The Outsiders

Today, in continued celebration of National Poetry Month, I’m going to share my poem “The Outsiders” here on the blog. This one has a decent bit of history to it. It won 1st place in the Grayson/Logan Prize by the Poetry Society of Texas in 2013 and was subsequently published in their annual prize anthology A Book of the Year.

Then, last year, it was in Merging Visions, the local annual art/poetry collaborative exhibit I participate in. It was accompanied by a really lovely watercolor by Carol Rowley called “Farmhouse at Dusk,” and also published in the catalog of that exhibit called Collections V.

And last but certainly not least, in one of my gutsier moments, I sent it along with a letter and a second poem to Billy Collins. (A line from one of Collins’s poems appears as an epigraph for “The Outsiders.”) Imagine my surprise and delight when he actually took the time to write me back — and even complimented my poem! He said, “I like the mouse-centric one a lot.” You know, it’s not a bad day when Billy Collins says he likes one of your poems a lot. 🙂

Well, I think it’s safe to say that this little poem has had all the thrill it can take, so I’m reprinting here today for you to read. I hope you enjoy!

 

The Outsiders

“I say drop a mouse into a poem
and watch him probe his way out…”

–Billy Collins

From the shed,
the back windows
of our house
glow the warmest yellow,
and I pause,
because
I don’t remember
ever appreciating
feeling…
cozy
while inside.
As I settle my tools
against the wall,
close the squeaky door,
and crunch across the grass,
I wonder
if this
is what goes through
the tiny hearts and minds
of the shed mice
who live here –
always outside,
looking in.

© Annie Neugebauer, 2011.

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  • Julia Munroe Martin

    I can imagine the thrill to hear back from Billy Collins. Definitely “not a bad day,” a lot more than that! Love the poem, and I can really relate to those feelings (of yours and the mice).

  • Regina Richards

    Another gem and very cool that Collins gave you a nod. 🙂

    • Thank you! He really is too nice, even just to be writing back to individual letters like that.

  • A. B. Davis

    I love this gratitude for “home”, especially when it catches you unawares. You’ve captured it succinctly here, which is a feat. Beautiful poem, my friend.

  • jclementwall

    Love this. I’ve always been fascinated with those rare moments when you glimpse yourself (or your life… or your house) suddenly and fleetingly as an outsider would. Beautiful poem, Annie. And – holy wow! Billy Collins!

    • Thanks so much, j. Holy wow– my thoughts exactly! (I just love him!)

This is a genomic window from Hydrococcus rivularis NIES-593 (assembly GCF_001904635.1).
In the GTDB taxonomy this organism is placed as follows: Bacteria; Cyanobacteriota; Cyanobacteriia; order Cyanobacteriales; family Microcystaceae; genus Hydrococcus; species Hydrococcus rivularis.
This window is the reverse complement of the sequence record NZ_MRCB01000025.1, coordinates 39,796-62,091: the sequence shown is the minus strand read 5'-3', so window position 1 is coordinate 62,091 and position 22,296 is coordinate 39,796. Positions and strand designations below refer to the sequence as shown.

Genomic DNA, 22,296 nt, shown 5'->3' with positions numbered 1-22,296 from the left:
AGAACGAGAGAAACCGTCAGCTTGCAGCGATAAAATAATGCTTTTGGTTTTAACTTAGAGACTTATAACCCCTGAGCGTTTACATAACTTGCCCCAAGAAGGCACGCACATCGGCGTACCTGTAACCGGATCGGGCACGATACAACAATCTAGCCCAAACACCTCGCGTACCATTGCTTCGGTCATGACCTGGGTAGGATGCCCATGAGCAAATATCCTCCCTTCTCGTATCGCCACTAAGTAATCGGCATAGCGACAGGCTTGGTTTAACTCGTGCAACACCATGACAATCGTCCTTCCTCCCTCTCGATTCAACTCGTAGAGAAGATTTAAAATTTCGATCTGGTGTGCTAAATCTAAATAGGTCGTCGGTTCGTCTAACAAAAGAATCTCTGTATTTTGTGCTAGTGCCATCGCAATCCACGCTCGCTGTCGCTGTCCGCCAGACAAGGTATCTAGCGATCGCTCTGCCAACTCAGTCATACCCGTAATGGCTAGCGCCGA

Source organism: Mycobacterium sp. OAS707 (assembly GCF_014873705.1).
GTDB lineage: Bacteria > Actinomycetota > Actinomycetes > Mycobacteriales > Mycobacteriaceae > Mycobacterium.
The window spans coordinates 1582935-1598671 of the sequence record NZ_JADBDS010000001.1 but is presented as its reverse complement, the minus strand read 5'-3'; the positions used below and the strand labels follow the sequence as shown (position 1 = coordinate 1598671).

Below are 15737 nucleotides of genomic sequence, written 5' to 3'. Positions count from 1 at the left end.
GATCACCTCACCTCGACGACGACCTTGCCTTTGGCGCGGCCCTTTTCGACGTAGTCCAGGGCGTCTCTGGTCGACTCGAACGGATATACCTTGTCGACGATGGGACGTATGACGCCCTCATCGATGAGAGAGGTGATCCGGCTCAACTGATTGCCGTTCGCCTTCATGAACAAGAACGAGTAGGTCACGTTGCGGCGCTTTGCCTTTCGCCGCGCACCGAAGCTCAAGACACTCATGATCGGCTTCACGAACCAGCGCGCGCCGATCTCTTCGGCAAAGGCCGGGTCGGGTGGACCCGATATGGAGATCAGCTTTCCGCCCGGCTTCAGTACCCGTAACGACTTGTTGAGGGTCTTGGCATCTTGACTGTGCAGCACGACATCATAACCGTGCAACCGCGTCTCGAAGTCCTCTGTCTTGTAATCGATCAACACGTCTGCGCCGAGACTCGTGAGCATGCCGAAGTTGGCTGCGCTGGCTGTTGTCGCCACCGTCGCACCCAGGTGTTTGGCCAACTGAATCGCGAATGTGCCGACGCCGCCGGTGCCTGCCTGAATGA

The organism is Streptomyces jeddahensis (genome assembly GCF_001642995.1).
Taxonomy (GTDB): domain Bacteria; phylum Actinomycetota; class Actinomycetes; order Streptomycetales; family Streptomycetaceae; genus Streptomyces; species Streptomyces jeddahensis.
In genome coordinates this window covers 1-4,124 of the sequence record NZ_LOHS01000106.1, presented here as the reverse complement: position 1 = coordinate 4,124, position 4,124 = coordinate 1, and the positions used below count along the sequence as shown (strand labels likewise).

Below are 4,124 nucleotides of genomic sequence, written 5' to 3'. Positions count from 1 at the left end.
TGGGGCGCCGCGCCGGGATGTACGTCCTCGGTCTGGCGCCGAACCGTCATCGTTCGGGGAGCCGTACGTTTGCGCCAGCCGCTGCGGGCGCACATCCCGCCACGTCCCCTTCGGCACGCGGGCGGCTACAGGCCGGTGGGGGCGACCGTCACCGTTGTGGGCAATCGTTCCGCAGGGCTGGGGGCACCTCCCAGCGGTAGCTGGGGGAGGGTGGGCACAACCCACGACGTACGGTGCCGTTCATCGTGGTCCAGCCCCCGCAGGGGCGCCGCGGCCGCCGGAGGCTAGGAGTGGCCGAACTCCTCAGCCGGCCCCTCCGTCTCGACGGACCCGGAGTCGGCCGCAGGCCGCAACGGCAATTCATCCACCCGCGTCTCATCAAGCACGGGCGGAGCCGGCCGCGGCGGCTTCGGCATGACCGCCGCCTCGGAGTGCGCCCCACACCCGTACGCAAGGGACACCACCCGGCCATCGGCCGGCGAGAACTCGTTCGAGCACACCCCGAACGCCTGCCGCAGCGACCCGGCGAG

• Carie Juettner

    I love this poem! I remember reading it in A Book of the Year. And you are so brave for writing to your literary heroes and sharing your work with them. So cool that you received a response from Billy. (You get to call him Billy now, right?)

    • Thank you, Carie! Well, ironically, I was “brave” enough to write him because of what a chicken I was when I met him. >.< I went to see him do a reading and stood in line after to get him to sign a book. When I finally got up there, he was sort of still having a conversation with the person in front of me, and I was too shy to interrupt, so I just quietly handed him my book. He signed it and by the time he was done I needed to step aside for the next person in line. I just left — never even said a word to him. I was so annoyed with myself later that I went home and wrote him a letter. I tossed in the two poems on a whim (maybe in rebuttal to my signing fiasco). I couldn't have been more surprised that he actually answered. So I doubt I'll be calling him "Billy" anytime soon. Calling him by any human words would be a great start. XD

      • Carie Juettner

        Ha! Well, I think this worked out for the best. This was you got to think about what you wanted to say and say it (I’m sure) in an eloquent way. I NEVER feel like I do a good job with those brief signing interactions. So much pressure!

        • True; I always do better in writing. Plenty of time to edit out the awkward, haha. I so envy people with that natural, easy vibe!

  • I always feel happy when I come home to glowing windows. We don’t have mice here. Only rats. They’re big, even compared to NYC subway tunnel rats. TMI? I liked the poem. 🙂

    • Yeah, there really is something about glowing windows. I actually like rats too, but not in my house! Thanks, Lexa.

  • Absolutely lovely!!

  • Another great poem and I love that last image–from the outside looking in. Who doesn’t feel that way sometimes (or often!).

  • Peggy

    Such a wonderful poem! Like so many of your poems, it has an evocative, haunting quality to it…

    • Thank you! “Evocative” and “haunting” are two of my favorite words! 🙂

  • This seems to be a poem about someone who is either on the verge of personal growth or who recently went through a process of growth after hurting someone due to insensitivity. I see the empathy with mice less as “having to do with mice” and more with the narrator realizing there are other creatures with perspectives in the world…and out here, on his/her own (perhaps in solitude because they HAVE hurt someone and have been driven away), the most logical creature to feel empathy with is the mice who would be most likely of any creature to be in the shed. The narrator clearly recognizes the need for connection and once s/he returns inside, they’ll try to connect with whoever they hurt through that same empathy they discovered out in the shed. Very good snapshot that tells so much.

    • I love (love!) hearing reader impressions like this. Thank you, Jay!

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